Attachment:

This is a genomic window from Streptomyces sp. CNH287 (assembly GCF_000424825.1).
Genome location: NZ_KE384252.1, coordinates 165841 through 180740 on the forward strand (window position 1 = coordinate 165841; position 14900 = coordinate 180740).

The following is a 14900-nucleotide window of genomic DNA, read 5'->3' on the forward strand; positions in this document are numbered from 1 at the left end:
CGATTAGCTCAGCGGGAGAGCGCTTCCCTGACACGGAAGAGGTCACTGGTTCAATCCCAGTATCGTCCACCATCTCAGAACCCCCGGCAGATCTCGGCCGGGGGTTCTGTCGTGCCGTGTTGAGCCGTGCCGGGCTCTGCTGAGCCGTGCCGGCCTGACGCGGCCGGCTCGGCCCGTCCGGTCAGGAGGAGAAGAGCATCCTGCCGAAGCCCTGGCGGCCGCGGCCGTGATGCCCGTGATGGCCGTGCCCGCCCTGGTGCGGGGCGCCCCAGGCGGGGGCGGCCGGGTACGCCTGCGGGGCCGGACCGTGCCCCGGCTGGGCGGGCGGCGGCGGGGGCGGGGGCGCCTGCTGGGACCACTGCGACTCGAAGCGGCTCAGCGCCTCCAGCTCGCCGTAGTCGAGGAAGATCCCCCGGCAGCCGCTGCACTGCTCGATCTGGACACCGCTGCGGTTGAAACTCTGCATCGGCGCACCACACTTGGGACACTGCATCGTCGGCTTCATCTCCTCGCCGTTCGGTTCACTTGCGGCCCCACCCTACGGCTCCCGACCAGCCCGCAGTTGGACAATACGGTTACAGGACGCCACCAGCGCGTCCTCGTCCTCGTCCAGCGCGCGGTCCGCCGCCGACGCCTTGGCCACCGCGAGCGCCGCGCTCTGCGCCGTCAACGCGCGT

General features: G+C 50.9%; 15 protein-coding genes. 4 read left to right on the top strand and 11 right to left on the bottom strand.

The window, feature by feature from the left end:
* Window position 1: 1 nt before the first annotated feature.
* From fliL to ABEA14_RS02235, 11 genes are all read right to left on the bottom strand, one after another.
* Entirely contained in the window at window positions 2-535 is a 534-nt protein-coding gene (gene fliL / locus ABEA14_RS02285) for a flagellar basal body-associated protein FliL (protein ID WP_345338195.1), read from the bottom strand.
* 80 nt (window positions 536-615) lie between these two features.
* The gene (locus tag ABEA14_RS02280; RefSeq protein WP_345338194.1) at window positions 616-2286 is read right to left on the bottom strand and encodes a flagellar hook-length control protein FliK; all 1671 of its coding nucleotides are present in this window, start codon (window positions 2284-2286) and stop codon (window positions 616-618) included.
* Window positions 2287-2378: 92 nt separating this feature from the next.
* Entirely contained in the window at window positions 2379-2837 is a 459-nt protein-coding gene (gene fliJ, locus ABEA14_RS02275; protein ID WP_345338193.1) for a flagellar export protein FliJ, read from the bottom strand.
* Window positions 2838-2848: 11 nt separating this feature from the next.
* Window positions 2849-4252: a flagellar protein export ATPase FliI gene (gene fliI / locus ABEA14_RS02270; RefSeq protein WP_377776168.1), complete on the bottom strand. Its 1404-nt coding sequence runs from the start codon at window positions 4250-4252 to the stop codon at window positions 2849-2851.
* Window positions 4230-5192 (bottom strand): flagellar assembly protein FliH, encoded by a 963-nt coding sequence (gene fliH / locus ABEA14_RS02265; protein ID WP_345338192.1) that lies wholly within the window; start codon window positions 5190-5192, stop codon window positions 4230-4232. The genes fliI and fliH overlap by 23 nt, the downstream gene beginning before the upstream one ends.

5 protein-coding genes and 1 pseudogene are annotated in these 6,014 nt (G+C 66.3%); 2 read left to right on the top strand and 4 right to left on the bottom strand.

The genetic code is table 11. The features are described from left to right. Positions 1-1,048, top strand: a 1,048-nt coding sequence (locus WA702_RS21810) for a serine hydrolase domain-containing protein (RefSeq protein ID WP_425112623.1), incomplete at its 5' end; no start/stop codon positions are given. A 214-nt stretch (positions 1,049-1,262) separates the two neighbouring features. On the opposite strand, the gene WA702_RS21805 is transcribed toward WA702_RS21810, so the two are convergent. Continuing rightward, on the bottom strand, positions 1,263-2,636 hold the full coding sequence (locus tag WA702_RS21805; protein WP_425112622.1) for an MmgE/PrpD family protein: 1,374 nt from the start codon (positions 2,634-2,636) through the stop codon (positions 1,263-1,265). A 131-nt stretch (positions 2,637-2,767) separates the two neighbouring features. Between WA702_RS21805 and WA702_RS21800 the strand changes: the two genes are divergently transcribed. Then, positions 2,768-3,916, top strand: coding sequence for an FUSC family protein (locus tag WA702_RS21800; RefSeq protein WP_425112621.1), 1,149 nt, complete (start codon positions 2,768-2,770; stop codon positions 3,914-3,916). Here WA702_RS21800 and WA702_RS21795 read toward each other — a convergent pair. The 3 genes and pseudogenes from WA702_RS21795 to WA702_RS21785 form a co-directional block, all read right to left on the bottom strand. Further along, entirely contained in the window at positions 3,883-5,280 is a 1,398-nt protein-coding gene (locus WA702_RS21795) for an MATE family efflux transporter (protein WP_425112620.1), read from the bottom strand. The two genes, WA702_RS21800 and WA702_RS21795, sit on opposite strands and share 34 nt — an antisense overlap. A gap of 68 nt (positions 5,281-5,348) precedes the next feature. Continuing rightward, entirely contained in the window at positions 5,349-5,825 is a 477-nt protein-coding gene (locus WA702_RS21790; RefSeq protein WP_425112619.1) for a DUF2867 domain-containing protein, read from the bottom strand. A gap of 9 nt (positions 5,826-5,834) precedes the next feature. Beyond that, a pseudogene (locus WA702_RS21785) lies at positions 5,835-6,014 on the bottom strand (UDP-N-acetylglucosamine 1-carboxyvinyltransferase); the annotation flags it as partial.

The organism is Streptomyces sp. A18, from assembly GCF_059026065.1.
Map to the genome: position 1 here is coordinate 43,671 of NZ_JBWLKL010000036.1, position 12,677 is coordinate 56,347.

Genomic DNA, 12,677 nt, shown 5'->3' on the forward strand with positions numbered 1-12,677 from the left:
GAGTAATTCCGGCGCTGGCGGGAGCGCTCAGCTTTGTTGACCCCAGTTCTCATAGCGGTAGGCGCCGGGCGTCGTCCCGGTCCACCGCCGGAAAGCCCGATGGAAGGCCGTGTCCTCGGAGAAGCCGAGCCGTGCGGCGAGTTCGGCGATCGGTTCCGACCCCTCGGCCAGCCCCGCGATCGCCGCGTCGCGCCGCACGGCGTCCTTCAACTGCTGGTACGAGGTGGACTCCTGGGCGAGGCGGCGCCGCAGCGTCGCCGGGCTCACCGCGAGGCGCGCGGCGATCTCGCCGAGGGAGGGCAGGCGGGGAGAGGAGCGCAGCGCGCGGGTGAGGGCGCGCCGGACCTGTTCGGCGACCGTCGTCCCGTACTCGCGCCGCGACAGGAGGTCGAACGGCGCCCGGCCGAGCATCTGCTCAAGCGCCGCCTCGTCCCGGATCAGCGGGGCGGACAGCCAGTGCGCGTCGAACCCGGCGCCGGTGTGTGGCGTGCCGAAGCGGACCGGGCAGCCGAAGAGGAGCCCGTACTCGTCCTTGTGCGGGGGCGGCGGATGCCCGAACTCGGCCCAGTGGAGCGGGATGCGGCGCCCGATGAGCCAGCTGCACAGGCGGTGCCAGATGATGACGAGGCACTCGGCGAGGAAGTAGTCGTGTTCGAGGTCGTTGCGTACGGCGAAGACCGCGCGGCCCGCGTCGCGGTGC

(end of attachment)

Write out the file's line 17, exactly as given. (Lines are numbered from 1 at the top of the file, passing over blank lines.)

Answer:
5 protein-coding genes and 1 pseudogene are annotated in these 6,014 nt (G+C 66.3%); 2 read left to right on the top strand and 4 right to left on the bottom strand.